Doug Stanton's 'Horse Soldiers' fight 21st century war on 19th century terrain
One is hardly finished reading the title of Traverse City writer Doug Stanton’s latest book, “Horse Soldiers: The Extraordinary Story of a Band of U.S. Soldiers Who Rode to Victory in Afghanistan” (Scribner) before the questions start. Wait, what soldiers? When did that happen? When did we win in Afghanistan, anyway? And if we already won, what are we still doing over there?
The war story Stanton tells is full of diabolical bad guys, mystery-shrouded good guys, geopolitical intrigue, exotic terrain, military pyrotechnics, deception, gallows humor and really long odds — in short, a magnificent classic. It’s also the true story of United States Army Special Forces Command Fifth Group, the first boots on the ground in Afghanistan after Sept. 11. It’s the first time we’ve ever led a war with this unit Stanton describes as a “secretive branch of independent warriors,” and that’s because they’re not like the regular Army:
“They fought guerrilla wars. This fighting was divided into phases: combat, diplomacy and nation-building. They were trained to make war and provide humanitarian aid after the body count. They were both soldier and diplomat. They spoke the locals’ language and assiduously studied their customs concerning religion, sex, health and politics. Special Forces thought first and shot last.”
The idea, by late September 2001, was to support the Afghan Northern Alliance soldiers, who had been fighting a losing war against the Taliban for years, by using American airpower to blast the enemy out of the country. The operation would be guided by Special Forces soldiers, whose job it was to get behind enemy lines to identify targets for bombing and ease long-held rivalries between the Northern Alliance warlords enough to consolidate their ground troops. In mid-October, a Nightstalker helicopter disgorged a dozen soldiers into the Darya Suf river valley to meet up with three CIA paramilitary agents at Afghan General Abdul Rashim Dostum’s base camp to accomplish this.
When the colorful and surprisingly endearing Dostum rode up with his men the next morning, he graciously accepted his gift of vodka before snapping out a far better map of the region than the Americans possessed and crisply detailing a battle plan. They would head north, securing more than 50 miles of river valley on the way to the town of Mazar-i-Sharif. If that fell to the Alliance forces, so would all six provinces in the north, followed by Kabul, then Kandahar, and finally the country. They would begin immediately, said Dostum, by traveling to his makeshift headquarters in the village of Cobaki. On horseback.
“The U.S. Army did not offer ‘Horsemanship 101’ as a matter of course,” writes Stanton dryly. “No one in Washington, D.C., had imagined that modern American soldiers would be riding horses to war.” So Captain Mitch Nelson put on a thirty-second crash course in making the animals go and stop, issued a sternly worded warning about using one’s pistol to avoid being dragged over rough ground and barked the Dari word for “giddyup” before following the general’s dust trail out of town, calling over his shoulder for his men to catch up. They were joined two weeks later by another Special Forces band riding with General Atta Mohammed Noor, all of them making a charge up the Darya Suf that Stanton describes with a journalist’s incision and a poet’s phrasing. (The otherworldly novelty of, say, a bank of solar cells transported by mule is just jarring enough to make a giggle escape.)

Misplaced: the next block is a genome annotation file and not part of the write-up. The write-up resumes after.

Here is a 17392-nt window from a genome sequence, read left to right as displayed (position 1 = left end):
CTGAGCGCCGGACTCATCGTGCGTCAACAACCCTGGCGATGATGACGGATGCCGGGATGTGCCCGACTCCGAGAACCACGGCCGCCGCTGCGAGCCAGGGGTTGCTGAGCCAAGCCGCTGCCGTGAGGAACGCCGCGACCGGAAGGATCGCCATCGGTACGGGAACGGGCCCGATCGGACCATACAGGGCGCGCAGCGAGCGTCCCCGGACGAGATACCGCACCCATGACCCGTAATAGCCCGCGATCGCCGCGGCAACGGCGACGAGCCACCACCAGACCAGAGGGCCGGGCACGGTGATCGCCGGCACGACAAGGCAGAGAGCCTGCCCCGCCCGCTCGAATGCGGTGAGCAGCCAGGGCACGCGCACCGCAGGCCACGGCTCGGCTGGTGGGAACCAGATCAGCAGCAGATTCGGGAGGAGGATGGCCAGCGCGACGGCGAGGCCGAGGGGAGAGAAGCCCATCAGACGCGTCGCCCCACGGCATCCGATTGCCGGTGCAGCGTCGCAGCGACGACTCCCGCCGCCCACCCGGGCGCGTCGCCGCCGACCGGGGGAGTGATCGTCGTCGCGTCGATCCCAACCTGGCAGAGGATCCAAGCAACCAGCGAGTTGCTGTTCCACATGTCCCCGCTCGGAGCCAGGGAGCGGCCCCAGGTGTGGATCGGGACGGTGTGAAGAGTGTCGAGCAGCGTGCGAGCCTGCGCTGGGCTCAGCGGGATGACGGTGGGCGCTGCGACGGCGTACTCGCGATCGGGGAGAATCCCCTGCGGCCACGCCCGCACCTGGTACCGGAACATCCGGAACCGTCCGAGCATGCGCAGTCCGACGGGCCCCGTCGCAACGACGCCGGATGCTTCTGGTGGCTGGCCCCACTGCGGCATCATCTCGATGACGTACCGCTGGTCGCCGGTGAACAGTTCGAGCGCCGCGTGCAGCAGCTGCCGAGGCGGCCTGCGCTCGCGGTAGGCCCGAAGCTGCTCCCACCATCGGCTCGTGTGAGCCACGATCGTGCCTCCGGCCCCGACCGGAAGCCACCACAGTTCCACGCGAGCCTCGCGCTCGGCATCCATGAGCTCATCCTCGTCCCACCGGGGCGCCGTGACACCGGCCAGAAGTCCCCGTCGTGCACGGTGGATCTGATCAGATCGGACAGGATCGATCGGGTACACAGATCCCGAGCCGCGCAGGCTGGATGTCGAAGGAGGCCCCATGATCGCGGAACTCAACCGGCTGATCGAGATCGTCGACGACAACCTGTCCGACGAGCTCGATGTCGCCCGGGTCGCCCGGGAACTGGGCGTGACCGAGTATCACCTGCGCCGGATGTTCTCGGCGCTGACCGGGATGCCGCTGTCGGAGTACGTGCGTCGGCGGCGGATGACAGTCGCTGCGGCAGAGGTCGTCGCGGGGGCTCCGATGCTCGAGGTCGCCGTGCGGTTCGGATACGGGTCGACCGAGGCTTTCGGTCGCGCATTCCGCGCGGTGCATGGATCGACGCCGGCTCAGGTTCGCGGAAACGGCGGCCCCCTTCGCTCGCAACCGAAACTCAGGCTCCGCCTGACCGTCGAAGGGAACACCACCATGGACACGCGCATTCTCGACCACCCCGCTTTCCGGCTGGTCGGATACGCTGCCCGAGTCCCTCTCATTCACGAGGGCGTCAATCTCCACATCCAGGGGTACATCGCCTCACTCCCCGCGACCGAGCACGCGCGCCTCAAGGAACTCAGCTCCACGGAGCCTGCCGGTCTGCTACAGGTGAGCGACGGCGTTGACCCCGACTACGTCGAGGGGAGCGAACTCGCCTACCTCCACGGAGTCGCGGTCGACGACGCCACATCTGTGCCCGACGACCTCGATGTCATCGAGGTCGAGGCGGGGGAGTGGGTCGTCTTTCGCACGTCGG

The mission went astonishingly well. In capturing Mazar-i-Sharif, Stanton says the soldiers “accomplished in two months what Pentagon planners had said would take two years. In all, about 350 Special Forces soldiers, 100 CIA officers, and 15,000 Afghan troops succeeded where the British in the nineteenth century, and the Soviets in the 1980s, had failed.” An army of 50,000-60,000 Taliban was defeated. It was all over but the nation-building.
This is where the story stops, and if it were fiction, I would have just committed the unpardonable sin of giving away the ending. But one of the most disconcerting things about reading this book is that, unlike accounts of skirmishes in which the ultimate victors have long been proclaimed by the somber voice of history, we still don't know how this is going to turn out. The open-endedness that hangs over the incongruity between the success we’ve just witnessed and today’s nightly news is particularly heartbreaking after the book's early pages transport us back to the minutes in which the horror of 9/11 was so fresh it scorched our souls.
The missing link, posits Stanton in the epilogue, is Iraq: as resources and personnel were funneled away from Afghanistan — a nation in need of serious building after decades of Soviet occupation followed by civil war — the Taliban regrouped into the spaces left behind. Worse, the Pentagon chose an altogether different strategy in 2003 when Ambassador Paul Bremer disbanded the Iraq National Army rather than working with it, sending a half a million armed and angry young men home to their bombed countryside. “We just lost Iraq,” an officer who had fought alongside Dostum told Stanton five months before the infamous Mission Accomplished banner flew.